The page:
Cat people were more neurotic but also creative, philosophical or nontraditional. These effects seemed to hold regardless of gender, working for both men and women.

“Once you know the findings, it kind of falls into place,” says psychologist Sam Gosling of the University of Texas. “You think, of course, agreeableness and extraversion – dogs are companionable, they hang out, they like to be with you, they like your company, whereas cats like it for as long as they want it, and then they’re off.”

Of course the findings are generalizations and certainly don’t apply to everyone. Earlier research has shown that often the type of animal you were raised with is the animal you’re drawn to in adulthood.

One past study even found that the animal you like is the one your grandparents owned and lived with. The results of this latest study might help you choose the right pet based on your personality, and could also be helpful in terms of pet therapy.

Continues below…


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What Pet Choice Says About You Continued…

Beyond personality characteristics, we may have physical features in common with the animals we own or prefer. A study by Stanley Coren of the University of British Columbia found that women with long hair liked Springer spaniels and beagles, and these breeds have long ears.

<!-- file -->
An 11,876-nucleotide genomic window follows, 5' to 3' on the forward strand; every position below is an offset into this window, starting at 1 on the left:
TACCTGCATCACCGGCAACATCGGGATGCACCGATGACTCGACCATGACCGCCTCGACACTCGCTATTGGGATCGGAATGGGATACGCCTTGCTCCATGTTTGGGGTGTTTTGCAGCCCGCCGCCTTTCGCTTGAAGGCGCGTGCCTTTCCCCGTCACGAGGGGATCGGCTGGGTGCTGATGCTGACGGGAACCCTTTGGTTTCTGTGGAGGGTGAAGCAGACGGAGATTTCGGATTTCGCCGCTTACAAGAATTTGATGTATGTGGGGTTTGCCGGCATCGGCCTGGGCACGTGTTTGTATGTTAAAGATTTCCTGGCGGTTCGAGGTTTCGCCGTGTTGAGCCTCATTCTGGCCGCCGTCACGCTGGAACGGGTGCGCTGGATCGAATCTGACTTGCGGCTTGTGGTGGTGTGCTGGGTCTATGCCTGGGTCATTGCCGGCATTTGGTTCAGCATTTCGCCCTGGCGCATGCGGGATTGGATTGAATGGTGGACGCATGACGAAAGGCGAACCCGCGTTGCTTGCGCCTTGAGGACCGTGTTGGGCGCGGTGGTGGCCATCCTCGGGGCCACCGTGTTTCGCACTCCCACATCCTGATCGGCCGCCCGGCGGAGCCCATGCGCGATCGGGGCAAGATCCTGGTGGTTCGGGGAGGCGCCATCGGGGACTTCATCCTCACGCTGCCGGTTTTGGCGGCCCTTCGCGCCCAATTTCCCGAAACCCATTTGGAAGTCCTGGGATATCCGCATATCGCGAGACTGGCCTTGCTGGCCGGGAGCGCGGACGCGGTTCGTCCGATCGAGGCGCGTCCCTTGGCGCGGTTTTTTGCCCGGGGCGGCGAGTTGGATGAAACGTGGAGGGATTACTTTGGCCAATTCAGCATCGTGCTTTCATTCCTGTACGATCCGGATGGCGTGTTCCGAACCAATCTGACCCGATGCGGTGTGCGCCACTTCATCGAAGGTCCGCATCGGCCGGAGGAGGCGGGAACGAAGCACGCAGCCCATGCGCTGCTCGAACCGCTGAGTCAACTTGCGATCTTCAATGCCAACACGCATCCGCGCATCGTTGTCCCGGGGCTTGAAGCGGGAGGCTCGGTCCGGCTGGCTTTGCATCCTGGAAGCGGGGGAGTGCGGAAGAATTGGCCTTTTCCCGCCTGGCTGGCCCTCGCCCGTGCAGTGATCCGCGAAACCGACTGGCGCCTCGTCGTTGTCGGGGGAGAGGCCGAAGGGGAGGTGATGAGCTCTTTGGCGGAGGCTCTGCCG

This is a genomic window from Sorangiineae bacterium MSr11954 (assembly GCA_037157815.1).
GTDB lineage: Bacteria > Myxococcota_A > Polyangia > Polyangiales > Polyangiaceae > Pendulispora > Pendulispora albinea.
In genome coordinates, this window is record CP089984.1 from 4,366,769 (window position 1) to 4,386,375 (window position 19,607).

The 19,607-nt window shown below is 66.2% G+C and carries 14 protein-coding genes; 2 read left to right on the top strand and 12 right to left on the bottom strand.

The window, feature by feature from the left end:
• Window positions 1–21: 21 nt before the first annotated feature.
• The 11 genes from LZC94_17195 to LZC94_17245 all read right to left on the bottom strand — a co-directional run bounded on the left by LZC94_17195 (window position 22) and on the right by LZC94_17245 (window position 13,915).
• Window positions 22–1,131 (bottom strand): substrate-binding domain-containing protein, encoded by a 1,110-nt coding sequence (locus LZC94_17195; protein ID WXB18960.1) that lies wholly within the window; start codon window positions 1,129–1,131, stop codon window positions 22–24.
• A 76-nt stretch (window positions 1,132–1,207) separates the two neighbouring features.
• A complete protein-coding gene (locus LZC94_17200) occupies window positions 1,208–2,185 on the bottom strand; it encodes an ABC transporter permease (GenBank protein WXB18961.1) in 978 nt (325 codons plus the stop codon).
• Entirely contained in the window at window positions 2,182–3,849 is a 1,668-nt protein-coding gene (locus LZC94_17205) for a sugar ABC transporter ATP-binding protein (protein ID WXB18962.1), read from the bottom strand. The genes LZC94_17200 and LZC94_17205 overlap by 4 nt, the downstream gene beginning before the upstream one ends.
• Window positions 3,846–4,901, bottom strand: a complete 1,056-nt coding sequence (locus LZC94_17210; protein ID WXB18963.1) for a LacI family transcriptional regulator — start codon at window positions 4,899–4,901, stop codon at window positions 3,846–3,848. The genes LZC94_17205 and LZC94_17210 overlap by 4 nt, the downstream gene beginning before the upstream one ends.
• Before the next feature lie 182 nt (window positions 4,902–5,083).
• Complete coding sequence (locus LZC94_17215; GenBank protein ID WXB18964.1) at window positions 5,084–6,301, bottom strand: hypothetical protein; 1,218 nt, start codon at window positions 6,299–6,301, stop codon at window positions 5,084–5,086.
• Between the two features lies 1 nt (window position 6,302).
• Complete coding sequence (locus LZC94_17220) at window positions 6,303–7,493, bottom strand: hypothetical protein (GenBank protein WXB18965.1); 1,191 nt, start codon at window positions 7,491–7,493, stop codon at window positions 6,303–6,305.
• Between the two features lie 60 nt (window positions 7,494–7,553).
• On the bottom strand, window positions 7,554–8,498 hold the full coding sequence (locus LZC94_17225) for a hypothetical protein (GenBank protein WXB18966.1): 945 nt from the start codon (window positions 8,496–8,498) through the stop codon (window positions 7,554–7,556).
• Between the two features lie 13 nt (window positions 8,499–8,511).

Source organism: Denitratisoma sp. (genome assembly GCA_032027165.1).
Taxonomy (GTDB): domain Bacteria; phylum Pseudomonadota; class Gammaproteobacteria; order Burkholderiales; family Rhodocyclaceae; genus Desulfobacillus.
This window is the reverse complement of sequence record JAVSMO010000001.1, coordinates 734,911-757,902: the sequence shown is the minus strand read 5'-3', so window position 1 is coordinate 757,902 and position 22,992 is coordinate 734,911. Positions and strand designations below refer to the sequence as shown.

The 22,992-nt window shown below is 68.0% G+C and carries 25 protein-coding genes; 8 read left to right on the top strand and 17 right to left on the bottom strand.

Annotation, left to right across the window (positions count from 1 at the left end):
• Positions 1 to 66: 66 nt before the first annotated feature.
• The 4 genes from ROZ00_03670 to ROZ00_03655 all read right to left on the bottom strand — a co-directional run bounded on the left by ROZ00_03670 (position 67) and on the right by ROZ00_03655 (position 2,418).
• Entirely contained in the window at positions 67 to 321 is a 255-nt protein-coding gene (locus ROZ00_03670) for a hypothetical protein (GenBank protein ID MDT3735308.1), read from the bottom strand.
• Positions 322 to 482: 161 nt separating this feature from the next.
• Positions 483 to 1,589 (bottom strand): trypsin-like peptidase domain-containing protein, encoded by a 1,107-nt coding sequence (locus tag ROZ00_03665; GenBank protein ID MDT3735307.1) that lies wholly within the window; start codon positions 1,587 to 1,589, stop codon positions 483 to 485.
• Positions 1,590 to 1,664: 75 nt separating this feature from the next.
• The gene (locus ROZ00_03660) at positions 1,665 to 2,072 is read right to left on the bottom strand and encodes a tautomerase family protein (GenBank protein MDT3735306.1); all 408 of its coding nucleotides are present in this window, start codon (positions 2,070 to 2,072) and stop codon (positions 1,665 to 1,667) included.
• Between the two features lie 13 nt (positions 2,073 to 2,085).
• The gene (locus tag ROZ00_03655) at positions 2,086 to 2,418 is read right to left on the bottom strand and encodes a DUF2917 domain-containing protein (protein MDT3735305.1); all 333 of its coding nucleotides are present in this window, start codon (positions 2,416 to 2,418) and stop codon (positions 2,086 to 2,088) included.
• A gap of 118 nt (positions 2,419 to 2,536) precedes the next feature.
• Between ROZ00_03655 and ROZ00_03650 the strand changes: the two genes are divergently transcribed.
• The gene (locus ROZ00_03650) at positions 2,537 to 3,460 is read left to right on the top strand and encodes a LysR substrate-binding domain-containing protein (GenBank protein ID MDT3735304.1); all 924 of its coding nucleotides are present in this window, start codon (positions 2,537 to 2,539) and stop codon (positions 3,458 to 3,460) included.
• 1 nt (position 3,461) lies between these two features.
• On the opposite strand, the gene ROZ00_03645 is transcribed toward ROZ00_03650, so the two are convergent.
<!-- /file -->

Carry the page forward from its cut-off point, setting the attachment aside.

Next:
Short haired women liked the short eared basenjis and huskies.

Another study by Michael Roy and Nicholas Christenfeld found that subjects could match pictures of owners and their purebred dogs about 67% of the time. There was no relationship between how long the owners had had the animals, and how alike they looked. This suggests that people chose a dog that looked like them, rather than growing to look like the dogs over time.

Both studies are part of the book Some We Love, Some We Hate, Some We Eat: Why it is So Hard to Think Straight About Animals written by Hal Herzog, a professor of psychology at Western Carolina University.

Herzog believes there are other reasons why a cat person would choose a dog, or a dog person might own a cat. Allergies, lifestyle factors and space for the animal all come into play.

The cat vs. dog people study will appear in the September 2010 issue of the journal Anthrozoos. The field of anthrozoology is the study of how people and animals relate to each other and has only recently gotten more attention.

Which Is Healthier – Farmed Or Wild Fish